The debate on retail opening hours sprang back to life recently when a Montreal car dealership, Pie-IX Dodge Chrysler, brought joy to its customers – and dismay to its competitors – by opening for business on weekends.
Management and staff recognized times have changed. People have busier schedules than they did 30 years ago and wanted the convenience of being able to shop on weekends. This is normal: An automobile is a major purchase.
Management struck up a deal with sales representatives, who agreed to reorganize their work schedules. The company even hired more employees to meet demand.
Everyone found something to like in this deal, or so it seemed. But, alas, not everyone was happy.
When a retail merchant modifies opening hours or finds some other way of pleasing consumers, competitors have to adapt or risk losing customers. Having to question constantly the way you do business and deal with competition is the most vexatious aspect of the market economy.
In a passage in his 1776 masterpiece The Wealth of Nations, philosopher and economist Adam Smith remarked when people involved in the same trade get together, talk often turns to ways of conspiring against the public.
That’s human nature. People tend to prefer easy solutions over effort. If you can agree on a higher price, or on splitting the cake so everyone gets a piece, or on management methods that allow for less effort with no sanctions, why go to any extra trouble?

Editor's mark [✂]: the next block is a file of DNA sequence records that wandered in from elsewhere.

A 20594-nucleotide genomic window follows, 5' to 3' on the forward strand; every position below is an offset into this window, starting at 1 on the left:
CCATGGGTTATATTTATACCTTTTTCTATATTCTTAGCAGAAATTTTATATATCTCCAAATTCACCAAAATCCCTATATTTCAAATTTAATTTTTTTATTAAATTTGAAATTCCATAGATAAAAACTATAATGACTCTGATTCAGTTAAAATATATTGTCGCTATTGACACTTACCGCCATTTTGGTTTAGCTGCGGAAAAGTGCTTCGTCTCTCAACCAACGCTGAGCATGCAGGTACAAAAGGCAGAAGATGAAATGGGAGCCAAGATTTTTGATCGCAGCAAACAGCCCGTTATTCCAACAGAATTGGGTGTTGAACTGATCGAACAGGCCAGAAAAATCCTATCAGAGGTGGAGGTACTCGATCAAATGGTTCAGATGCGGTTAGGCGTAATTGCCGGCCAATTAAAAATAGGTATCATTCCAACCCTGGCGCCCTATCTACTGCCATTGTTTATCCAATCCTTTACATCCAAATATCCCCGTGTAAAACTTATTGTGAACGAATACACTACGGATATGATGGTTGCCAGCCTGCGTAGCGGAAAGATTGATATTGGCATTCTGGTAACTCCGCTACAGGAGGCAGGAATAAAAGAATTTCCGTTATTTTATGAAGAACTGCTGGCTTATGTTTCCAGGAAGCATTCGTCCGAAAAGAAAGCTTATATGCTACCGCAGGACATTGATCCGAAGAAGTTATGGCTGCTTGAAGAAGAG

In practice, such accords are hard to maintain in a market economy. It takes just one defector, or one newcomer who refuses to join in, for the agreement to collapse. That’s how competition protects consumers and impels businesses to keep improving.
In contrast, restrictions imposed by law on freedom of trade, enterprise or labour tend to endure.
This can be observed in sectors where governments have established legal monopolies (health insurance, the liquor trade, home delivery of mail) or have given sectoral or professional associations the power to regulate the entry of new members (construction workers, doctors).
In these cases, a single enterprising player who is prepared to break ranks remains impotent. A whole campaign has to be organized to overcome corporatist forces defending their terrain.
Fortunately, where cars are concerned, the dealers’ association lacks the power to impose rules on its members. Pie-IX Dodge Chrysler is facing boycotts, demonstrations and intimidation aimed at forcing it to pull back.
Let’s hope this rebel dealer holds its ground. Some individuals in the business see them as traitors. But as a consumer, I see them as heroes.
Paul Daniel Muller is president of the Montreal Economic Institute.